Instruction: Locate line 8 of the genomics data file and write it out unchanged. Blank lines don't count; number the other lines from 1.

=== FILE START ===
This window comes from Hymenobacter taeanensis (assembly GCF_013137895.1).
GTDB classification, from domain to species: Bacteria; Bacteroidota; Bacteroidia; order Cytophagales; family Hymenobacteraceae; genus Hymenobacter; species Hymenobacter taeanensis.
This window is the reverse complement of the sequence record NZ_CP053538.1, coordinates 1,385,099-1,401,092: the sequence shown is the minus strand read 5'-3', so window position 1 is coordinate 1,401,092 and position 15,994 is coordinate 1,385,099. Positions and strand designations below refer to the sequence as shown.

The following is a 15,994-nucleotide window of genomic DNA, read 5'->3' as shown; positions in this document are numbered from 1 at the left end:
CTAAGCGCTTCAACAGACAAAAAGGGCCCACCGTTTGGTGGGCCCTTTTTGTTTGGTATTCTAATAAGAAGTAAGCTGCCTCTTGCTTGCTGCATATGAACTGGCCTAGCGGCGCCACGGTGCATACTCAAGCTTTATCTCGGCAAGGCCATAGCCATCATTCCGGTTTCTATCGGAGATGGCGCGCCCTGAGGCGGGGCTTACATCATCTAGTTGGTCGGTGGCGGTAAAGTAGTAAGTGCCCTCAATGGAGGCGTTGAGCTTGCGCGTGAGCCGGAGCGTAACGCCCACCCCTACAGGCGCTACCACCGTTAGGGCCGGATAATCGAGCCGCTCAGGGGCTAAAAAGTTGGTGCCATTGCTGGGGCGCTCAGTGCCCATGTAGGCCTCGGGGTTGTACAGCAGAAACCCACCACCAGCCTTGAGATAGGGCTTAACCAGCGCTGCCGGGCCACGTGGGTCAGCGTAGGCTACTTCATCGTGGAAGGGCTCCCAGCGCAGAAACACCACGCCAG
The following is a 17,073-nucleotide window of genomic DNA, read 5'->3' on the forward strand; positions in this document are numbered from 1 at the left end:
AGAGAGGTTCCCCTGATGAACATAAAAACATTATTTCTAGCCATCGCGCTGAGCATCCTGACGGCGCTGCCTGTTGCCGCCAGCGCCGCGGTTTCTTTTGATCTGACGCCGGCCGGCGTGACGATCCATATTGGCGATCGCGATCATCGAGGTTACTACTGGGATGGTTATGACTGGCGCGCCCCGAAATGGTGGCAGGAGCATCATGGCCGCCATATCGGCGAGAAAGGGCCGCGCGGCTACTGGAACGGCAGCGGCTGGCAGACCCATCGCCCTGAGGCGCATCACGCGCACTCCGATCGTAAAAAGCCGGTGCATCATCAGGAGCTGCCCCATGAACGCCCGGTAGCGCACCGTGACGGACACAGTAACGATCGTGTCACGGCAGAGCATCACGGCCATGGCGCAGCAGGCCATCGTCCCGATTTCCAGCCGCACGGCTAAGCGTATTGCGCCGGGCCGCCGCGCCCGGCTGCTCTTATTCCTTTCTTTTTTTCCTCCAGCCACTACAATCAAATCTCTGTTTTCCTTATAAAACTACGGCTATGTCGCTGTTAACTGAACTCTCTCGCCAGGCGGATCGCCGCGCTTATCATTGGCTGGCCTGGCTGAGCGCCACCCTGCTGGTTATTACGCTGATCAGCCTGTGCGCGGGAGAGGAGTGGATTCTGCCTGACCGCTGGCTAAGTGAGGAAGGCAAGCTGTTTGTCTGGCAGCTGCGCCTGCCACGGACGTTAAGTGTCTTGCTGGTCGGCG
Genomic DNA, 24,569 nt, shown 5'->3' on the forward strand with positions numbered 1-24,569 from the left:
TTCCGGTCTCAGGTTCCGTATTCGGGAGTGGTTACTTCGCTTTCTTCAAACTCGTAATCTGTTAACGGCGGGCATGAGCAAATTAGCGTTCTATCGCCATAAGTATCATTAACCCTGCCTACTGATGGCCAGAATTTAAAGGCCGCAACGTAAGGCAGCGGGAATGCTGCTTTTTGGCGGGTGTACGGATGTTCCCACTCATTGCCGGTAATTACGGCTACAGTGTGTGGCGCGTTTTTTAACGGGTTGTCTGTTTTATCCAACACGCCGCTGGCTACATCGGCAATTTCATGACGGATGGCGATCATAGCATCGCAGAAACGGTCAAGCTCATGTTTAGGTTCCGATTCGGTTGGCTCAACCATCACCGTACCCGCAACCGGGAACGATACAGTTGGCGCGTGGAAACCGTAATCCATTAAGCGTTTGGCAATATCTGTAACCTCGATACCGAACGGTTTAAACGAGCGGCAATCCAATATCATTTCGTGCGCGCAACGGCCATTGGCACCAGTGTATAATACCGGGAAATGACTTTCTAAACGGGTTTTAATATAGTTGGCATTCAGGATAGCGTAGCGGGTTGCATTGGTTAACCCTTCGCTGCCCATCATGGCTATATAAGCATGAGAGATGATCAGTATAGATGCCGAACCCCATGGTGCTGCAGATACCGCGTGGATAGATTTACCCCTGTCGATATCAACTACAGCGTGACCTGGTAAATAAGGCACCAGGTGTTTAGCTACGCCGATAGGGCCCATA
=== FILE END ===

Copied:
Genomic DNA, 24,569 nt, shown 5'->3' on the forward strand with positions numbered 1-24,569 from the left: